The Netherlands / Monument
The last serious battle of the Queens Own Rifles of Canada took place on 16 April 1945 near Wons and Hayum. Nowhere in Friesland did the Canadians lose so many people at once. A monument in Wons and a plaque in Sneek recall the sacrifices made by this infantry unit.
By 16 April 1945, large parts of Friesland had been liberated. In the western and south-western parts of the province, that was not yet the case. Several thousand German soldiers had gathered in the Frisian port towns and around the Afsluitdijk. They were trying to make the crossing to North Holland, which was still firmly in German hands.
The Canadians wanted to prevent the Germans from increasing their numbers further in North Holland. Partly for this reason, they launched an attack on the head of the Afsluitdijk on 16 April. The infantry of Queens Own Rifles of Canada was one of the units involved. On 16 April, they set off from Bolsward towards the Afsluitdijk, supported by tanks from the Sherbrooke Fusiliers.
In the open Frisian landscape, the Canadians on the road were very visible and thus vulnerable. Just before a bridge near Hayum, the Germans opened fire. Canadian Orville Cook was in one of the front vehicles. He wrote the following about what happened next:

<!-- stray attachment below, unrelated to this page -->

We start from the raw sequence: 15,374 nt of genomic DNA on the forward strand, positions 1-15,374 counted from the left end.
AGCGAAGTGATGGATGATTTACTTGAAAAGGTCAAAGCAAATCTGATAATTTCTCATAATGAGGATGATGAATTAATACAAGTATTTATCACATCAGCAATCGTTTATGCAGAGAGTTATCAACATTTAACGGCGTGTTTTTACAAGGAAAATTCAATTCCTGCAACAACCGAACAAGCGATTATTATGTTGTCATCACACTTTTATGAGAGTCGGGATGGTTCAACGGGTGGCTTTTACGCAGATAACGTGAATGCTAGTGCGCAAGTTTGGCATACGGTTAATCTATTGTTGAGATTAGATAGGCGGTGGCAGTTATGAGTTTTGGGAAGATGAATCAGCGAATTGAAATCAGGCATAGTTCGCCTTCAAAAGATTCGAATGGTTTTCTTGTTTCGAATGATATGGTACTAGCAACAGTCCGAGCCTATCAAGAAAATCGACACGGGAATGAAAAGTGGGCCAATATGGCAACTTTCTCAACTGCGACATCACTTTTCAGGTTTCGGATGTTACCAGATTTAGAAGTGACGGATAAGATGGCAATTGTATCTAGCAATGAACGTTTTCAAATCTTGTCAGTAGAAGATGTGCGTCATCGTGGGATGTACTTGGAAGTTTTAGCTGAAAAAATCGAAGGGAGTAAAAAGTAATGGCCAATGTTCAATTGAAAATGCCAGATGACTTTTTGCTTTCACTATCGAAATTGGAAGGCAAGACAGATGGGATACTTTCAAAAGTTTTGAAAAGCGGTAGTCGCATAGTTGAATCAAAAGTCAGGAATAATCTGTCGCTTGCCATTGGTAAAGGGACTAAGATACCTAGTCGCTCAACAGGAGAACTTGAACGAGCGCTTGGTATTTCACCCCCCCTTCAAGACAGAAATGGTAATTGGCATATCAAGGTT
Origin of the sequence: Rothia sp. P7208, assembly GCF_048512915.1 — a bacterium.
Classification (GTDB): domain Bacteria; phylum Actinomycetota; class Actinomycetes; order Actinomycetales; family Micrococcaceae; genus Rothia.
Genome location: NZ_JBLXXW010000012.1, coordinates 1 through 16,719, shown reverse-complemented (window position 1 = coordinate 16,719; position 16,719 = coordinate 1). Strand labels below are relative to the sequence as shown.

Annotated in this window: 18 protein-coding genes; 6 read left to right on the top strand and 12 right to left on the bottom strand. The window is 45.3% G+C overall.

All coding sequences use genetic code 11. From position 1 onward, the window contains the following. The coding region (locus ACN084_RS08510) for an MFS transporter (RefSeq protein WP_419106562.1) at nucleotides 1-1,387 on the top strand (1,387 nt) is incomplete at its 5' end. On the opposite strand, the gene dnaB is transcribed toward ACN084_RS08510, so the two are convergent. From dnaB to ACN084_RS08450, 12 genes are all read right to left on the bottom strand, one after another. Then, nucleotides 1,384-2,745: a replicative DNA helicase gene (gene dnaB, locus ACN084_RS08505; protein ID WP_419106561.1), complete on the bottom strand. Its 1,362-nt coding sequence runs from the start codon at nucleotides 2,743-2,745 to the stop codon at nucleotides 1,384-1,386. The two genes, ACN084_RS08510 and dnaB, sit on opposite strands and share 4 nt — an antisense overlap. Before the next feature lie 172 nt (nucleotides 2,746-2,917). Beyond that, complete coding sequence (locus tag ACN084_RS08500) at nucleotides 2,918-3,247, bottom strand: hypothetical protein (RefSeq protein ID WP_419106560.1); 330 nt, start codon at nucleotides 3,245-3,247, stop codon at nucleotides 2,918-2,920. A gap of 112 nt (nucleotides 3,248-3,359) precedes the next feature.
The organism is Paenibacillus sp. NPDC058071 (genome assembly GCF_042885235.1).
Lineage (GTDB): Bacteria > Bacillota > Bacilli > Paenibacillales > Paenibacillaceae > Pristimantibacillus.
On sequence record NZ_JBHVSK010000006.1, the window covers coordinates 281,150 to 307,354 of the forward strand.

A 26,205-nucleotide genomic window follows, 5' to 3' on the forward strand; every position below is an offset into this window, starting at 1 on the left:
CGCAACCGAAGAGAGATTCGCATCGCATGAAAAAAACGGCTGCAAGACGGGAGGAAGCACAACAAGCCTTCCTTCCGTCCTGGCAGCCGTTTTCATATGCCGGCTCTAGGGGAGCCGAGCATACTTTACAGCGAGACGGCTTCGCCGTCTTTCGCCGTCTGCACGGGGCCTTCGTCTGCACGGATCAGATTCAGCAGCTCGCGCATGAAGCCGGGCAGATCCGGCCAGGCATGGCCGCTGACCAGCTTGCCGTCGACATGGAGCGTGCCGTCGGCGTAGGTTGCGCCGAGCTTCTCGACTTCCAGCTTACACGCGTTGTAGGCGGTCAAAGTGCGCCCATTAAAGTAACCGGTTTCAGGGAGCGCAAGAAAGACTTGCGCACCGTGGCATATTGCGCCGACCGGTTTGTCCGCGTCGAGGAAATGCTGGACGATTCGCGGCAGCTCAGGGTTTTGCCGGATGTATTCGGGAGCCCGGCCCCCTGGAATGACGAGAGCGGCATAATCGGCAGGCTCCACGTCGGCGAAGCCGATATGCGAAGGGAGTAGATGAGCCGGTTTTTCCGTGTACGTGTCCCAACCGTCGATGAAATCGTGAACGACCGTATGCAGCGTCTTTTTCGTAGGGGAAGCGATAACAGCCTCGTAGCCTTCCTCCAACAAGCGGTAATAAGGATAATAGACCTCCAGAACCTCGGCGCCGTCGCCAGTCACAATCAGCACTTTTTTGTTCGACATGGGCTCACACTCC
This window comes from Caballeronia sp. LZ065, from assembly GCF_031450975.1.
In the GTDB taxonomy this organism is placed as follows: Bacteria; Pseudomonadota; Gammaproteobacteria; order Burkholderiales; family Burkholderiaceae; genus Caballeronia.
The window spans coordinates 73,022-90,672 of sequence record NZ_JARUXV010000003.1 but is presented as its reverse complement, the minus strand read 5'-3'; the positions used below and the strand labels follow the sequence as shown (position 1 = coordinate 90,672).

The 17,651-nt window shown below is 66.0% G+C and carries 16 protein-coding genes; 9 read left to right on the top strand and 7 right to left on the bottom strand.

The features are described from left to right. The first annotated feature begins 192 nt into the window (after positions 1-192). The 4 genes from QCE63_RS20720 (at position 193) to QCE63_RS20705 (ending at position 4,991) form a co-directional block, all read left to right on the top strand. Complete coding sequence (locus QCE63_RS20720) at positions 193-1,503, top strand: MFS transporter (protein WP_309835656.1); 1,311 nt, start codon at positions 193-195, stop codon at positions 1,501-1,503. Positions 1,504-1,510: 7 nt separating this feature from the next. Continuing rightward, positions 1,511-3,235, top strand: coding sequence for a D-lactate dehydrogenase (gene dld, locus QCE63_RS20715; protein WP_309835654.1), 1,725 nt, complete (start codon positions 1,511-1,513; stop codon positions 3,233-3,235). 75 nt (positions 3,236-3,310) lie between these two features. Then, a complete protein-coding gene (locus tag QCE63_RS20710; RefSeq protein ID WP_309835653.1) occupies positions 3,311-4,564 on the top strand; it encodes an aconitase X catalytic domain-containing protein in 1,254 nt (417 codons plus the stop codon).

"I first sat on the right, but later went to the left compartment of our carrier. That was my luck. In the battle with the Germans that followed, I was the only one who was not hit. They let us come a long way and landed three shots. Smoke was coming out of the right compartment of my carrier. I jumped out and ran to the other side to get the sergeant out and how I managed that, I don't remember. I laid him on the road. The driver was the next one I took out and laid down on the road. I gave them both morphine and gave them a cigarette.
The sergeant said: go back and tell A company where the fire is and make sure they get those jerry (German) bastards for this one. The soldiers in the forward carrier were dead instantly."
The Germans had several pieces of anti-aircraft artillery concealed on the west side of the bridge. The lightly armoured carriers were no match for the 20 mm. and 40 mm. shells. In the forward vehicle, Alexander Cockburn, Walter Leslie Jackson, Gordon William Ouderkirk, Harry Horace Pennell and Walter Samuel White were killed. Furthermore, on the Canadian side, several people were also injured, including the men in Orville Cook's vehicle.
Almost immediately after it became clear where the German artillery was positioned, the Queens of Own Rifles, together with some tanks of the Sherbrooke Fusiliers, finally quashed the German resistance. The remaining defenders eventually surrendered.
The battles near Wons and Pingjum would be the last places where soldiers of the Queens Own Rifles of Canada died. It was therefore the explicit wish of the veterans to place their monument in Wons. On this Honour Roll are the names of their comrades who lost their lives from D-Day to liberation.